Shakespeare's political realism : the English history plays (Book, 2001) [WorldCat.org]
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Shakespeare's political realism : the English history plays
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Shakespeare's political realism : the English history plays

Author: Tim Spiekerman
Publisher: Albany : State University of New York Press, ©2001.
Edition/Format:   Print book : EnglishView all editions and formats
Summary:
"This book provides fresh interpretations of five of Shakespeare's history plays (King John, Richard II, Henry IV, Parts I and II, and Henry V), each guided by the often criticized assumption that Shakespeare can teach us something about politics. In contrast to many contemporary political critics who treat Shakespeare's political dramas as narrow reflections of his time, the author maintains that Shakespeare's  Read more...
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Details

Genre/Form: Criticism, interpretation, etc
History
Named Person: William Shakespeare; William Shakespeare; Niccolò Machiavelli; William Shakespeare; William Shakespeare; Niccolò Machiavelli; Niccolò Machiavelli; William Shakespeare; William Shakespeare
Document Type: Book
All Authors / Contributors: Tim Spiekerman
ISBN: 0791448673 9780791448670 0791448681 9780791448687
OCLC Number: 43919790
Description: x, 208 pages ; 24 cm
Contents: Shakespeare's politics --
King John --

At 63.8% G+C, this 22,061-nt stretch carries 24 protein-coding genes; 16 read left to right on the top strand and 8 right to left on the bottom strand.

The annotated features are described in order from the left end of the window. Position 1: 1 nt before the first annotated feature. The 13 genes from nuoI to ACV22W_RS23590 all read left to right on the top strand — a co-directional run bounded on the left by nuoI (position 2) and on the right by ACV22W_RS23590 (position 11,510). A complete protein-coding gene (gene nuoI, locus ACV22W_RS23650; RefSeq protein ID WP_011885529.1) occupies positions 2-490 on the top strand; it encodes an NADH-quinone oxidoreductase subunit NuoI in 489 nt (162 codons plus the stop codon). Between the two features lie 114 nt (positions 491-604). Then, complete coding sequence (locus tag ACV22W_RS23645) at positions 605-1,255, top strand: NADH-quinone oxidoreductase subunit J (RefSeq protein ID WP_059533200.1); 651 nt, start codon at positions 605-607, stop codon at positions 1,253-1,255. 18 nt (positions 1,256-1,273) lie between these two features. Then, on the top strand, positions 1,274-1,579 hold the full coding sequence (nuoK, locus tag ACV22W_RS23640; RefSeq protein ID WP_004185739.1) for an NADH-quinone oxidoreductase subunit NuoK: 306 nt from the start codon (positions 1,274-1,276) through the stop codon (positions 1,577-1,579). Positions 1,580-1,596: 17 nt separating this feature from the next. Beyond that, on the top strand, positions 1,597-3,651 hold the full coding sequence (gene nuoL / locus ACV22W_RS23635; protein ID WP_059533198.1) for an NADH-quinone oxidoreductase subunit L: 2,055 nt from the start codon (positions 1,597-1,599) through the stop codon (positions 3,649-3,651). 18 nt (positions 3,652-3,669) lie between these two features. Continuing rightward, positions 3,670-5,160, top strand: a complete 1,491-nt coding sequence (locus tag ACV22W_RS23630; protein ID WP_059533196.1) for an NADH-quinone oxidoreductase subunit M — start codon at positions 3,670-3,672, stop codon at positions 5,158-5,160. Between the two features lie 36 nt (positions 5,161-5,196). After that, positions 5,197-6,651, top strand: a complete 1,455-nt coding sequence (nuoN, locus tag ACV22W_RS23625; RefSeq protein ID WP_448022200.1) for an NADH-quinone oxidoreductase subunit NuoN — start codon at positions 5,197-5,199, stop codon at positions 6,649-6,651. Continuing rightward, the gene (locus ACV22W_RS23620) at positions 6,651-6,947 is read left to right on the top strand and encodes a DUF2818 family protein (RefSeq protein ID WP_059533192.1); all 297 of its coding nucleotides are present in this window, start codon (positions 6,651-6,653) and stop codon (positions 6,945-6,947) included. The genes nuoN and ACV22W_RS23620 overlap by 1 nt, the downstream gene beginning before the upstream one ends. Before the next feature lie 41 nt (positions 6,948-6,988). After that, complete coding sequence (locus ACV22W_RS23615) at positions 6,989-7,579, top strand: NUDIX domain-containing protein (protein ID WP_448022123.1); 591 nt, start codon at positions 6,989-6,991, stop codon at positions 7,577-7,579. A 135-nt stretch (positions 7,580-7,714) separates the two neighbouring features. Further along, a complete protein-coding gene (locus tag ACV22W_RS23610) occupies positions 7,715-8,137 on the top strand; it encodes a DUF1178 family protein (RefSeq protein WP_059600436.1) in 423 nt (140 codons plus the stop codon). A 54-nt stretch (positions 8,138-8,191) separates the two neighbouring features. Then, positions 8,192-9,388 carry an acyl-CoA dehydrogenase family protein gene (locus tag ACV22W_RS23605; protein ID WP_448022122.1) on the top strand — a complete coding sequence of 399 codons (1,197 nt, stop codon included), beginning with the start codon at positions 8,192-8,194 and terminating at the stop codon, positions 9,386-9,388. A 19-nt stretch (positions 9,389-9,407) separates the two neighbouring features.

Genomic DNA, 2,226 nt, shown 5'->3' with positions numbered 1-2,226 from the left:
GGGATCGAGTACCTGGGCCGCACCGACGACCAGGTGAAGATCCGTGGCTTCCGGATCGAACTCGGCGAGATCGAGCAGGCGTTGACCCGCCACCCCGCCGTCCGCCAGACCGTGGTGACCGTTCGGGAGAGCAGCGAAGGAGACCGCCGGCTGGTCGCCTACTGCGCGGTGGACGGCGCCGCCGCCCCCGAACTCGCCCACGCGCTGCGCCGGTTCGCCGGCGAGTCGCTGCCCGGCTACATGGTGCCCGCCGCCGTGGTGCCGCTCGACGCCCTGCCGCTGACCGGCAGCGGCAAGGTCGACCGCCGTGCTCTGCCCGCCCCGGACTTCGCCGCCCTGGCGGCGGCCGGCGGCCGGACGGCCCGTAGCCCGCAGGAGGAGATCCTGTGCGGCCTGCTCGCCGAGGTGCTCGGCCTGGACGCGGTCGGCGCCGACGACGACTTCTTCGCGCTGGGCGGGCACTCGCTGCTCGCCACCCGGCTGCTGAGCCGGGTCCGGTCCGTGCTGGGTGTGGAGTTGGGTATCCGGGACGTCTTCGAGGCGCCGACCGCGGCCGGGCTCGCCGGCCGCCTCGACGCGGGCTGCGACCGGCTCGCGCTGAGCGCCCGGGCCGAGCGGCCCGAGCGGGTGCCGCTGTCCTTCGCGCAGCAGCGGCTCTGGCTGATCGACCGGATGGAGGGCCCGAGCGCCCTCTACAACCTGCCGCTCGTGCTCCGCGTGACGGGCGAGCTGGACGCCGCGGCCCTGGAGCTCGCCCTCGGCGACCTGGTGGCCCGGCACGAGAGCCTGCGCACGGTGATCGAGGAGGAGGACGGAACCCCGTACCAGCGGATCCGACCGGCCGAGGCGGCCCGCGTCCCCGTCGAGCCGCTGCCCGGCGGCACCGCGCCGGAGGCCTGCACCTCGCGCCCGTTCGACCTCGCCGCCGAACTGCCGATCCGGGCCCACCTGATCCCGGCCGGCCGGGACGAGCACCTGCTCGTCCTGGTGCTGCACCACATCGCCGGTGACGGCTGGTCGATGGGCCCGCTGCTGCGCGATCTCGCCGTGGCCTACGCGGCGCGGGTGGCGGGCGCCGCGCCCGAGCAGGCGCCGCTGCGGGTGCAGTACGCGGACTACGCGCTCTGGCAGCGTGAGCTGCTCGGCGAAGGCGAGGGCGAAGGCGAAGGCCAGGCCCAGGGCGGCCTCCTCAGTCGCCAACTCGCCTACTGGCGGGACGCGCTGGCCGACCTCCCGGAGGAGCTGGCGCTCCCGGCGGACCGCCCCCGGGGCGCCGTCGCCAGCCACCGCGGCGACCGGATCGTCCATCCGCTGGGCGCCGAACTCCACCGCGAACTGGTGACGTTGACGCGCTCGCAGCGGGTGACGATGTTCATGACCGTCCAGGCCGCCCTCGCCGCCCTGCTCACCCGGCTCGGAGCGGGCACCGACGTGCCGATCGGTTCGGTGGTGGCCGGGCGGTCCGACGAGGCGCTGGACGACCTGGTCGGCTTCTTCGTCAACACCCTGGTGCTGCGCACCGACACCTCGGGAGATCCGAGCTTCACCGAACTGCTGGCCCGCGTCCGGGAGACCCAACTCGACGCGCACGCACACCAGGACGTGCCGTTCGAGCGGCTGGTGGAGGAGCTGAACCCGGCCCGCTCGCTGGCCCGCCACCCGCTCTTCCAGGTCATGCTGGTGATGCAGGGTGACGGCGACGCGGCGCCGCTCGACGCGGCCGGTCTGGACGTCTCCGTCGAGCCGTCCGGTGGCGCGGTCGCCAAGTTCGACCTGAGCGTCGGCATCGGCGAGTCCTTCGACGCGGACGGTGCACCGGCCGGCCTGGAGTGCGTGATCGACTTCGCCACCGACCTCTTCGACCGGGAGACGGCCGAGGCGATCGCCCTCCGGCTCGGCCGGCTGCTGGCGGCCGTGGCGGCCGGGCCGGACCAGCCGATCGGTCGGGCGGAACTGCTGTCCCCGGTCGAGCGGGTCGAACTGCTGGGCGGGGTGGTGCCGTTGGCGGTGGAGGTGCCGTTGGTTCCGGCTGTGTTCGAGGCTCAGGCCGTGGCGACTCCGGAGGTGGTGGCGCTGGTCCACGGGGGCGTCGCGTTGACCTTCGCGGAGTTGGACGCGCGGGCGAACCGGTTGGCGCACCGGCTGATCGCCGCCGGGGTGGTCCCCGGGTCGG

King Richard II --
King Henry IV, parts 1 and 2 --
King Henry V --
Conclusion : Shakespeare and Machiavelli revisited --
The omission of the Magna Carta in King John.
Responsibility: Tim Spiekerman.

Abstract:

"This book provides fresh interpretations of five of Shakespeare's history plays (King John, Richard II, Henry IV, Parts I and II, and Henry V), each guided by the often criticized assumption that Shakespeare can teach us something about politics. In contrast to many contemporary political critics who treat Shakespeare's political dramas as narrow reflections of his time, the author maintains that Shakespeare's political vision is wide-ranging, compelling, and relevant to modern audiences. Paying close attention to character and context, as well as to Shakespeare's creative use of history, the author explores Shakespeare's views on perennially important political themes such as ambition, legitimacy, tradition, and political morality. Particular emphasis is placed on Shakespeare's relation to Machiavelli, turning repeatedly to the conflict between ambition and justice. In the end, Shakespeare's history plays point to the limits of politics even more pessimistically than Machiavelli's realism."--Jacket.

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